by Bob Beranek
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Mazda has a new warning out on the 2010-2013 Mazda 3 vehicles (FW3087-3551).  The lower driver side pinchweld area can split and cause damage to the VIN plate if the glass removal isn’t completed properly.  This can cause the need to postpone the installation until body work and a new VIN plate is obtained and could take weeks and possibly months for installation completion.

It is common practice to use a long-handled utility knife to cut the bottom recessed bead.  To accomplish this in the easiest and most efficient way, a certain amount of pressure is applied to stretch the urethane bead.  This is the action that can cause this problem as well as the one described in the attached TSB.  It is recommended that a power tool or wire out tool be used to cut the lower bead free from the pinchweld.  If a hand tool is the tool of choice, we suggest that the corners be freed up first before interior pressure is applied to cut the rest of the bead.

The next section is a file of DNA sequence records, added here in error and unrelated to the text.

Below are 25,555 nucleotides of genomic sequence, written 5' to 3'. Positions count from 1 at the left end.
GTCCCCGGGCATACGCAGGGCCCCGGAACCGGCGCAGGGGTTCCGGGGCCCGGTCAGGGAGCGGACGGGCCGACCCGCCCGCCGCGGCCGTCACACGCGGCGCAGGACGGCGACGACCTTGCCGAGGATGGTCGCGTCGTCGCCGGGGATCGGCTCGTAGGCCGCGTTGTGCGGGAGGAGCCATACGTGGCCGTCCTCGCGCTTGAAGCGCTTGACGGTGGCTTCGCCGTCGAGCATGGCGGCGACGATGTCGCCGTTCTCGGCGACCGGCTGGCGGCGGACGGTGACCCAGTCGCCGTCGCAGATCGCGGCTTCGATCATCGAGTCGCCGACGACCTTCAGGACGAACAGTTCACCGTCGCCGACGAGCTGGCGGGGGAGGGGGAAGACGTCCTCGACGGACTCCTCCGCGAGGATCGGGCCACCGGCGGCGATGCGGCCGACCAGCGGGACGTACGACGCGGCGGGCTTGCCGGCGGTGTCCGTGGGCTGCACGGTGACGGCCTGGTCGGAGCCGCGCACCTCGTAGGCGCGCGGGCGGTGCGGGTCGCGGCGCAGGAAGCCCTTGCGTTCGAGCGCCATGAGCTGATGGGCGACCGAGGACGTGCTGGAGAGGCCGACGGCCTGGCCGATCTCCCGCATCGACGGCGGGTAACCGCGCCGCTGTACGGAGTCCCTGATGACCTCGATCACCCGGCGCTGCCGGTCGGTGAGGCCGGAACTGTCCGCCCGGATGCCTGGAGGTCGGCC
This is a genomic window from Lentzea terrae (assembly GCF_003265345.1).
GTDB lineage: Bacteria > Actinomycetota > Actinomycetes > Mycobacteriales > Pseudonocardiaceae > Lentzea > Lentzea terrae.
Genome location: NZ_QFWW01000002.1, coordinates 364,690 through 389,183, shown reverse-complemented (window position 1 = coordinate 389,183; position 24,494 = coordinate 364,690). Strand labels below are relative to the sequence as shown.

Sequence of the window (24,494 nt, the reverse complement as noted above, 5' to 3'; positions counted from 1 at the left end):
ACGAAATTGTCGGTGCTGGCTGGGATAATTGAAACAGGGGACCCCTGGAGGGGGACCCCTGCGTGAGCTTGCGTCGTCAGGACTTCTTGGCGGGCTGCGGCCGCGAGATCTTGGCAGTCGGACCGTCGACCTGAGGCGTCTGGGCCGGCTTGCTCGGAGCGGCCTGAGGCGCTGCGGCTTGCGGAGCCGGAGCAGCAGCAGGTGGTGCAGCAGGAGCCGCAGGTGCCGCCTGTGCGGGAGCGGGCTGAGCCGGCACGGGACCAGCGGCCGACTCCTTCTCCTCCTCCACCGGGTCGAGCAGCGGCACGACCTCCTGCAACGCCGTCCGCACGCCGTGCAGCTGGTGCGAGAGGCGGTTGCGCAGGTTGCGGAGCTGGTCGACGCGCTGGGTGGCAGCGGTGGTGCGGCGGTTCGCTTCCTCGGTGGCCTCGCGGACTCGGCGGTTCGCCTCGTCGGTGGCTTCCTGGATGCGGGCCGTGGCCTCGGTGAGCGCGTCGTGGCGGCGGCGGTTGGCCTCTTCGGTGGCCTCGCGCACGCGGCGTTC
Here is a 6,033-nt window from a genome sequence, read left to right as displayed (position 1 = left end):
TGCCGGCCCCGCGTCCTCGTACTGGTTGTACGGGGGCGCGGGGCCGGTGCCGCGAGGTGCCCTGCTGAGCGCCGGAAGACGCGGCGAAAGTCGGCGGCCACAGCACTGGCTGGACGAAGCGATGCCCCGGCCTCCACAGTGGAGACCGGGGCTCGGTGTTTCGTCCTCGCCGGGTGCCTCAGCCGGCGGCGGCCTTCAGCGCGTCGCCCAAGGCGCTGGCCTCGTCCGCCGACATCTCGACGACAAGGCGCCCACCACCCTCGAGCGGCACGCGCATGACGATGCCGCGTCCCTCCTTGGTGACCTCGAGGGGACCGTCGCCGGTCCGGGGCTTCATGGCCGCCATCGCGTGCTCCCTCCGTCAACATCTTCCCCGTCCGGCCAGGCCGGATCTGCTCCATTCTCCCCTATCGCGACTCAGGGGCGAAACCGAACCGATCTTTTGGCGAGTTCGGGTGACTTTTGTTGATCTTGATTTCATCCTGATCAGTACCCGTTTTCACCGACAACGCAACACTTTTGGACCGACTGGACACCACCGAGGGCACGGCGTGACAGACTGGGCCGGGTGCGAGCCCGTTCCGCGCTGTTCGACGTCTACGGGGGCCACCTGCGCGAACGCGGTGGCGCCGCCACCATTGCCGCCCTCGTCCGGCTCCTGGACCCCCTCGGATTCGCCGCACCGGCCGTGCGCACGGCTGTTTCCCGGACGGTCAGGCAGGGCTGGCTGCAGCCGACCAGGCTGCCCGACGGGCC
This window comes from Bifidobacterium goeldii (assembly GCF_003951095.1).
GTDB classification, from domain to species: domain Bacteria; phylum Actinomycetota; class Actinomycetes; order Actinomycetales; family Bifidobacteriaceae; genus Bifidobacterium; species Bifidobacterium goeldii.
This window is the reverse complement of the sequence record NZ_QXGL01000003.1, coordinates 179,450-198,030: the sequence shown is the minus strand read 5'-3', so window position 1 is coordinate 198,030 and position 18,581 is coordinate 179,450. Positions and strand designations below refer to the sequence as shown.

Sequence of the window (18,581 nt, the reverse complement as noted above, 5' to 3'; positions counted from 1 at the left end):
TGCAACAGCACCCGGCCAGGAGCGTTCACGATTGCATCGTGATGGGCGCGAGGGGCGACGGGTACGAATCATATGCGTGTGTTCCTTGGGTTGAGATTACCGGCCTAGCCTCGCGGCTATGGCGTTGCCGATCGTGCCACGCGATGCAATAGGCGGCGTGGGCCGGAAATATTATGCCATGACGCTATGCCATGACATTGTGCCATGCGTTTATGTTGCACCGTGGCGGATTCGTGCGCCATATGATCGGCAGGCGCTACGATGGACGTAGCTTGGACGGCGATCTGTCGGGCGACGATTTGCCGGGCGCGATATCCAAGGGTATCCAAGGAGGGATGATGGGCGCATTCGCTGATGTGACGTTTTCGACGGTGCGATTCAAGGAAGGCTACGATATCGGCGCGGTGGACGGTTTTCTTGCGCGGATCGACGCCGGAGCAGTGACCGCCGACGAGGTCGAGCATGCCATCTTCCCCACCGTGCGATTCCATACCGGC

Please pass on this information to all technicians you come in contact with.

Dissolvable VIN numbers
The other issue concerning VIN plates is the dissolvable numbers.  VIN plates are either stamped metal, engraved, painted or printed.  It is possible that any painted or printed VIN plates could dissolve with the application of water infused with solvents or other lubricants used for cut out.  Mercedes and Nissan are two vehicle manufacturers that had printed VIN plates and reported VIN numbers dissolving.

It is highly recommended that you check the VIN plates for any indications of printed or painted plates before any applications of lubricants.  The printed numbers can show itself by having edges around the number like a label sticker.  The painted ones are harder to detect but less likely to dissolve but care must be taken nonetheless.  If you can refrain from adding any lubricants directly to the driver side area near the VIN plate, the less likely a problem will occur.

CLICK HERE to view a copy of Mazda’s report.